On Friday night at the Winspear Opera House in Dallas, Robert F. Kennedy Jr. and his sister Rory spoke to legendary newsman Charlie Rose about their family before a spellbound audience as a year of observances begins to mark the 50th anniversary of the president John F. Kennedy's death. Their uncle, JFK, was killed on Nov. 22, 1963, while riding in a motorcade through downtown Dallas. Five years later, their father was assassinated in a Los Angeles hotel during the celebration of his win in the California Democratic presidential primary.
Robert F. Kennedy Jr. told the audience that his father spent a year striving to come to terms with his brother's death by reading the work of Greek philosophers, Catholic scholars, Henry David Thoreau, poets and others by trying to figure out the existential implications of why a just God would allow injustice to happen of the magnitude he was seeing.
He went on to say that he is convinced that a lone gunman wasn't solely responsible for the assassination of his uncle, President John F. Kennedy and added that his father thought the Warren Commission, which concluded Lee Harvey Oswald acted alone in killing the president, was a 'shoddy piece of craftsmanship,' and that he, too, questioned the report.
"The evidence at this point I think is very, very convincing that it was not a lone gunman," he said but not go on to share his theories of whom else might have been involved.
When Rose asked if he believed his father, the U.S. attorney general at the time of his brother's death, might have felt a sense of guilt because of the possible link between his very aggressive efforts against organized crime and the assassination Kennedy replied:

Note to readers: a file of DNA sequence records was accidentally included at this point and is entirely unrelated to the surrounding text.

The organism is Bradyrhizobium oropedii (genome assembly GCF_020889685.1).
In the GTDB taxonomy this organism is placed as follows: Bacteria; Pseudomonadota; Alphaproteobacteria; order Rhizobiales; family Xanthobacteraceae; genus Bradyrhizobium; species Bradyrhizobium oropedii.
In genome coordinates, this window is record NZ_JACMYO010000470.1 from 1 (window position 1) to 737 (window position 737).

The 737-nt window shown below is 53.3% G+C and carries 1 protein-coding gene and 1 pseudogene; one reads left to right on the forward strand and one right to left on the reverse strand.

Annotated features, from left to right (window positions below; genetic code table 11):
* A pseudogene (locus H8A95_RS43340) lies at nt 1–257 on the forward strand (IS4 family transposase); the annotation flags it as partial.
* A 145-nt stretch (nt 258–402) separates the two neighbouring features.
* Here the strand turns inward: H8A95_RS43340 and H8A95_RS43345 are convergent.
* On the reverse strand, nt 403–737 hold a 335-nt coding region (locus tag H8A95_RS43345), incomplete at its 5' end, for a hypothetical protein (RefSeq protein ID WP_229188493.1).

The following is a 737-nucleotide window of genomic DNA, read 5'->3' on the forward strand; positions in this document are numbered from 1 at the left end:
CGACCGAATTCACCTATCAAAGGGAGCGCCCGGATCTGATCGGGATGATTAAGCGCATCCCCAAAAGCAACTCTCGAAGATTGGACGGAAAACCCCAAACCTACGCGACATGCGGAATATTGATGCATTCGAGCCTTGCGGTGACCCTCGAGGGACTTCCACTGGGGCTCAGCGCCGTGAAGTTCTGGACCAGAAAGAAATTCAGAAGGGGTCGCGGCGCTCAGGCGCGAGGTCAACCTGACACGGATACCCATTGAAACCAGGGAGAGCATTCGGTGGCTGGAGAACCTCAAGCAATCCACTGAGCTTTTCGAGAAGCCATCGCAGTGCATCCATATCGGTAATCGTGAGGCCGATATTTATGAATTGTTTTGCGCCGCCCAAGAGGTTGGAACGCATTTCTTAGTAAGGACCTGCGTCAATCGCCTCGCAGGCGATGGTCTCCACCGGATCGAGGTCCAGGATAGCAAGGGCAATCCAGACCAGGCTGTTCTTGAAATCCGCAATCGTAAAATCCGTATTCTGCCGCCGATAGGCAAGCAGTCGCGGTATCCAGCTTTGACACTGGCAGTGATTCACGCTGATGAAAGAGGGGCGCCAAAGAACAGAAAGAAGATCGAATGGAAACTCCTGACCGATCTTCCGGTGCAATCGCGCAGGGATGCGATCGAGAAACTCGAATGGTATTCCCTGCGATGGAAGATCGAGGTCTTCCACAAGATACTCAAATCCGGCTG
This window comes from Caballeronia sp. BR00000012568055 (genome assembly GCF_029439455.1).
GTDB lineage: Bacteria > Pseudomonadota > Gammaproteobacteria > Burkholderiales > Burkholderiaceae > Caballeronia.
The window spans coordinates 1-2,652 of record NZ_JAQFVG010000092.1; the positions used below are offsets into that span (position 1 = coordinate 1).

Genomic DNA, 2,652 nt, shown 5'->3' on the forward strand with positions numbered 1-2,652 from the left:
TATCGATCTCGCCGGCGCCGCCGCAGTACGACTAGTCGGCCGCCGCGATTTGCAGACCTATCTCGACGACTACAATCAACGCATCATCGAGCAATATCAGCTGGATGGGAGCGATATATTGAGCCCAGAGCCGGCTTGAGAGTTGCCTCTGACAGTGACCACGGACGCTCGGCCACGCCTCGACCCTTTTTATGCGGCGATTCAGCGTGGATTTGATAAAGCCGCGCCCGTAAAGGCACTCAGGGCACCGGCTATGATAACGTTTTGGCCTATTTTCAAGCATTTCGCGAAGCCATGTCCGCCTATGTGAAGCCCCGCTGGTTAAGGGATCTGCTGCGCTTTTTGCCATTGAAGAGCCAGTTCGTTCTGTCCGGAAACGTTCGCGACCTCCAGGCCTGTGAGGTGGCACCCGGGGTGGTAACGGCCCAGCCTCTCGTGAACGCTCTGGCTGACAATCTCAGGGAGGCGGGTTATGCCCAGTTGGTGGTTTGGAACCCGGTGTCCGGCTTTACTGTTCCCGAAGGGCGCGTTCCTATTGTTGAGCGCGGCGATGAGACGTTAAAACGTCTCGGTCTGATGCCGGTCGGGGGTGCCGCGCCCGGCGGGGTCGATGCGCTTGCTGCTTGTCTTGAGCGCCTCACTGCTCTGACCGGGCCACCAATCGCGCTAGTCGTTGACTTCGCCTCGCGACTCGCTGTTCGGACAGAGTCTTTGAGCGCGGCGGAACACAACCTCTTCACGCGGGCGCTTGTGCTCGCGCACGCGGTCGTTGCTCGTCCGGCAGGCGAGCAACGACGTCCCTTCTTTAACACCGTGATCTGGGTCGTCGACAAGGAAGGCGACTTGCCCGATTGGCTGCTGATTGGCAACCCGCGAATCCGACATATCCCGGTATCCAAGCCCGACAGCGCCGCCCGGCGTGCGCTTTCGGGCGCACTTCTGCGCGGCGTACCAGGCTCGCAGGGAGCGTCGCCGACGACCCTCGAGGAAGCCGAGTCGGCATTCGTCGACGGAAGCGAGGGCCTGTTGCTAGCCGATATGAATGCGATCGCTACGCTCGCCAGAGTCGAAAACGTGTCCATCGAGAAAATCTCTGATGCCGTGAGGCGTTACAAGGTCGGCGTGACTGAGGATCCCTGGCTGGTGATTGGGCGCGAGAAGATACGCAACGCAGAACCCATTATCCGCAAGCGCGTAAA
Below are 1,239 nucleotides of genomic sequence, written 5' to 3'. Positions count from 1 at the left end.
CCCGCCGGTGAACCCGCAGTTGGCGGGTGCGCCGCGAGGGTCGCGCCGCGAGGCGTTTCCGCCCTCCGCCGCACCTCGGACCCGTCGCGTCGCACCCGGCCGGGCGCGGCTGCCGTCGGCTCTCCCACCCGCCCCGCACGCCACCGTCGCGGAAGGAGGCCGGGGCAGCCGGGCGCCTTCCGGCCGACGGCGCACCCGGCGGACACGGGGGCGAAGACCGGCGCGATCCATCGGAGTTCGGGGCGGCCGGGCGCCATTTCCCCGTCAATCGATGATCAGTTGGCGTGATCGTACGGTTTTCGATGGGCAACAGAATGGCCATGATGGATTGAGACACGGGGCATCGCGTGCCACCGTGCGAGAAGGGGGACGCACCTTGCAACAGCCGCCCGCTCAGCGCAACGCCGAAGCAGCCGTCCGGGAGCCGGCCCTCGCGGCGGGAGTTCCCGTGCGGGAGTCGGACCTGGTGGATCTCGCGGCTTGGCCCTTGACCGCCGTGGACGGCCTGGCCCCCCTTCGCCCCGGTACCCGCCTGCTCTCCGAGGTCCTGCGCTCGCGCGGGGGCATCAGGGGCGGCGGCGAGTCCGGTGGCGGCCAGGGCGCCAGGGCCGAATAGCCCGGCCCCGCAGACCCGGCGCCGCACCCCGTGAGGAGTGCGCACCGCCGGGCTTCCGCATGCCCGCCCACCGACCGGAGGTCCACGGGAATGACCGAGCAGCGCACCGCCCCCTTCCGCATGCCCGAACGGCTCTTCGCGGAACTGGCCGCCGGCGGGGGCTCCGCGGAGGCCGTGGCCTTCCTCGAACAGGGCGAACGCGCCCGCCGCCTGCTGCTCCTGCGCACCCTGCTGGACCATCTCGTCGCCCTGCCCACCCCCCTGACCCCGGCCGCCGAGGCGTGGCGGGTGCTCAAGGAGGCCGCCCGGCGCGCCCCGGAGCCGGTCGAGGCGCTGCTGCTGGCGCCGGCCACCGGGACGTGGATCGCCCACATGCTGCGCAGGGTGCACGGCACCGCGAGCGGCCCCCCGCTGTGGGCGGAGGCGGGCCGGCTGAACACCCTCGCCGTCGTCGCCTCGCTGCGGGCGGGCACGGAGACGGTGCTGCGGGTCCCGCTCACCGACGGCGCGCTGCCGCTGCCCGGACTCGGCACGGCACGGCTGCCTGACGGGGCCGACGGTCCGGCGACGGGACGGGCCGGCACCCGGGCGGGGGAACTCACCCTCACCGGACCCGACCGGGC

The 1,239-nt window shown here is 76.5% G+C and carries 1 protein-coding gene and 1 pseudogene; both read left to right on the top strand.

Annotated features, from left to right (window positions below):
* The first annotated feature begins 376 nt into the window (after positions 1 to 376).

"I think that's true. He talked about that. He publicly supported the Warren Commission report but privately he was dismissive of it."
He went on to say that his father had investigators do heir own research into the assassination and found that phone records of Oswald and nightclub owner Jack Ruby, who killed Oswald two days after the president's assassination, were "like an inventory" of mafia leaders the government had been investigating and that his father was fairly convinced that others were involved.
Robert F. Kennedy is a noted attorney and well-known environmentalist and also shared light-hearted stories with the audience Friday evening about his memories of his uncle such as the time when he was a young child and he made an appointment with his uncle to speak with him in the Oval Office about pollution.
Rory Kennedy, a respected documentary filmmaker whose recent film 'Ethel' looks at the life of her mother, also focused on the happier memories. She shared that their family grew up in a culture where it was important to give back.
"In all of the tragedy and challenge, when you try to make sense of it and understand it, it's very difficult to fully make sense of it," she said. "But I do feel that in everything that I've experienced that has been difficult and that has been hard and that has been loss, that I've gained something in it."
The city of Dallas will mark the 50th anniversary of the assassination of President John F. Kennedy this year with a ceremony featuring the tolling of church bells, a moment of silence and readings by Pulitzer Prize-winning historian David McCullough from the president's speeches.
"I think what we want to do is focus on the life and legacy and leadership of President Kennedy," Dallas Mayor Mike Rawlings said. "The tone is going to be serious, simple, respectful, and it's going to be about his life."
The commemoration on November 22, 2013, will take place in Dealey Plaza, where Kennedy's motorcade through downtown Dallas was passing as shots rang out. It will be free and open to the public.
© Raine Devries 2013